Granted, $1250 is a lot of money to spend on a pair of skis… for most people it is a big stretch. Most people won’t spend this kind of coin. But they should. You can. Save up. It is actually worth it. The weight savings makes a huge difference in the ability to log vertical, log miles, to ski longer days, have way more fun, etc. I am surprised I am writing this, but it’s true. Do it, create a custom ski that’s going to excel the way you ski, and that you can put many thousands of vert in on a day, no problem.


I am going to have a really really hard time sending these back. I can’t fathom skiing on anything heavier, narrower, less responsive, and cookie cutter.


www.rompskis.com

]]>
http://realdeepsnow.com/?feed=rss2&p=2010
cold snow http://realdeepsnow.com/?p=2009 http://realdeepsnow.com/?p=2009#comments Tue, 24 Feb 2015 20:35:13 +0000 ccrossen http://realdeepsnow.com/?p=2009 Small storm coming this Friday into Saturday. Not much precip, but temps will be cold. We could see 4-6 at lake level and up to a foot above 8,000′. Should be cold and fluffy. Not much base to work with down low, but up high it should ski very well. Looks like we then remain dry until the second week of March.

]]>
http://realdeepsnow.com/?feed=rss2&p=2009
pineapple xpress http://realdeepsnow.com/?p=2007 http://realdeepsnow.com/?p=2007#comments Tue, 03 Feb 2015 17:26:51 +0000 ccrossen http://realdeepsnow.com/?p=2007  95ep48iwbg_fill.gif


After a long, dry January - driest on record - we have a decent atmospheric river approaching Northern California. And while we need the rain, snow levels will be very high throughout the majority of the event, which begins Thursday evening and should last through Monday. Rain will be heavy at times and persist to 8-9000′ for most of the weekend…. There is a chance the storm track shifts somewhat south and we end up in a better, less warm position, but right now it’s looking like all rain, with maybe 24″ of heavy wet snow above 8000′. Sunday evening into Monday morning we may see snow levels lower to 7000 for a short period. A lot of variables and questions with this storm. We are relying upon a new GFS model, and it remains to be seen how this new model matches up to reality. The next two days should bring more clarity, but most likely nothing dramatic with regard to snow levels. Looks like this event is going to make a tricky season even trickier, but we’ll take the rain at least.


Aside from the lack of weather, the skiing has remained good, though a little extra effort is needed these days to access the backcountry, and some approaches and exits require a little bushwackery. The skiing has been remarkably good given the lack of snow down low and the burned out southern exposures. All in the name of fun, so we have what we have.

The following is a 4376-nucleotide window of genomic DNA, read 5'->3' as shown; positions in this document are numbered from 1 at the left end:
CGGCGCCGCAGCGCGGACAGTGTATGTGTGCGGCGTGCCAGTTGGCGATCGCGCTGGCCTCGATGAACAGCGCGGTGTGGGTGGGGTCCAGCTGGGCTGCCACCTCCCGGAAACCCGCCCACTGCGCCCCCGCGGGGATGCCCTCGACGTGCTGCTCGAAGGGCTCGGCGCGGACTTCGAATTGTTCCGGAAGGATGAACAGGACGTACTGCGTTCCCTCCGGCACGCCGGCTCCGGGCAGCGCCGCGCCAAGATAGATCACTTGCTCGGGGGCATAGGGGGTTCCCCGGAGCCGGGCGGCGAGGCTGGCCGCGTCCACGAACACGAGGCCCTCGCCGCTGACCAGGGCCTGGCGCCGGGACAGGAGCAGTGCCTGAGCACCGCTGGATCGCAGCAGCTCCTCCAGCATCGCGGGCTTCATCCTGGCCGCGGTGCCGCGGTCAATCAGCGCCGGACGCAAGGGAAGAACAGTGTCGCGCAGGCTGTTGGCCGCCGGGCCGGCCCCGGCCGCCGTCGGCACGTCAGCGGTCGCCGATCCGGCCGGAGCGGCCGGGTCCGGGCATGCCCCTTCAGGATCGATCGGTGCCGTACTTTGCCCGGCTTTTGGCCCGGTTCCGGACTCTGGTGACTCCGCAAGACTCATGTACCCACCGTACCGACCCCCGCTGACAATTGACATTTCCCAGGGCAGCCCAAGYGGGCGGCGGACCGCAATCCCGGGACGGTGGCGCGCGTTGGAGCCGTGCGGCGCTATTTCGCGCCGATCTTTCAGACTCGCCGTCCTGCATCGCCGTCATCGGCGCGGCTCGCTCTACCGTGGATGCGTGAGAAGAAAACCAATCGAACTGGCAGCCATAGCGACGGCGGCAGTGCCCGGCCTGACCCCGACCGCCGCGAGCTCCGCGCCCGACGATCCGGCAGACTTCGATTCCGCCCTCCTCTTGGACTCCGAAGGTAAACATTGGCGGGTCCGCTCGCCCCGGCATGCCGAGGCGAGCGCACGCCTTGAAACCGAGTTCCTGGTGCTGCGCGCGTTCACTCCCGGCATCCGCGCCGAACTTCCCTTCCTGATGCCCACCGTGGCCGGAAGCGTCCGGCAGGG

I have been working on a piece focused on small ski manufacturer’s approach to lighter weight backcountry setups, and should be coming out with some info and test-related stories soon… looking at www.rompskis.com out of Crested Butte, CO, and their new carbon layups that really bring the weight down in a custom ski that is surprisingly affordable for what you get.

stay tuned.

]]>
http://realdeepsnow.com/?feed=rss2&p=2007
high and dry http://realdeepsnow.com/?p=2006 http://realdeepsnow.com/?p=2006#comments Tue, 06 Jan 2015 18:53:04 +0000 ccrossen http://realdeepsnow.com/?p=2006 We are back into our June-uary, after a nice run of snow and very cold temps… the snow is still happening up high, a 40 inch base consolidated and very skiable, though definitely some work getting up to it…. the lower elevations, below 7500′ are still very very thin, and with the big warm up in temps, expect these areas to need a major reset soon. We are entering at least a 10-14 day dry spell, with maybe some activity starting up again for the weekend of the 17/18th… so settle in, get ready for some corn, exploring, hit the groomers, go bike and climb…

]]>
http://realdeepsnow.com/?feed=rss2&p=2006
skiing update http://realdeepsnow.com/?p=2004 http://realdeepsnow.com/?p=2004#comments Mon, 15 Dec 2014 19:15:47 +0000 ccrossen http://realdeepsnow.com/?p=2004 ab_rubi.jpg

Great skiing after our “big” storm… weather on the west side of the Crest was very impressive, with a lot more precipitation and snow than the East side. Up high, in the most-favored aspects and locations, we ended up with 24+ inches, and the skiing has been great up high. Approaches are still a bit of a scramble, but for those who venture high, the rewards are excellent. We have more snow this week, with 3-4 inches falling this morning to below lake level and a total up to 12+ inches on the Crest by the weekend, and perhaps some more this Sat and Sunday. Christmas week is looking dry.

]]>
http://realdeepsnow.com/?feed=rss2&p=2004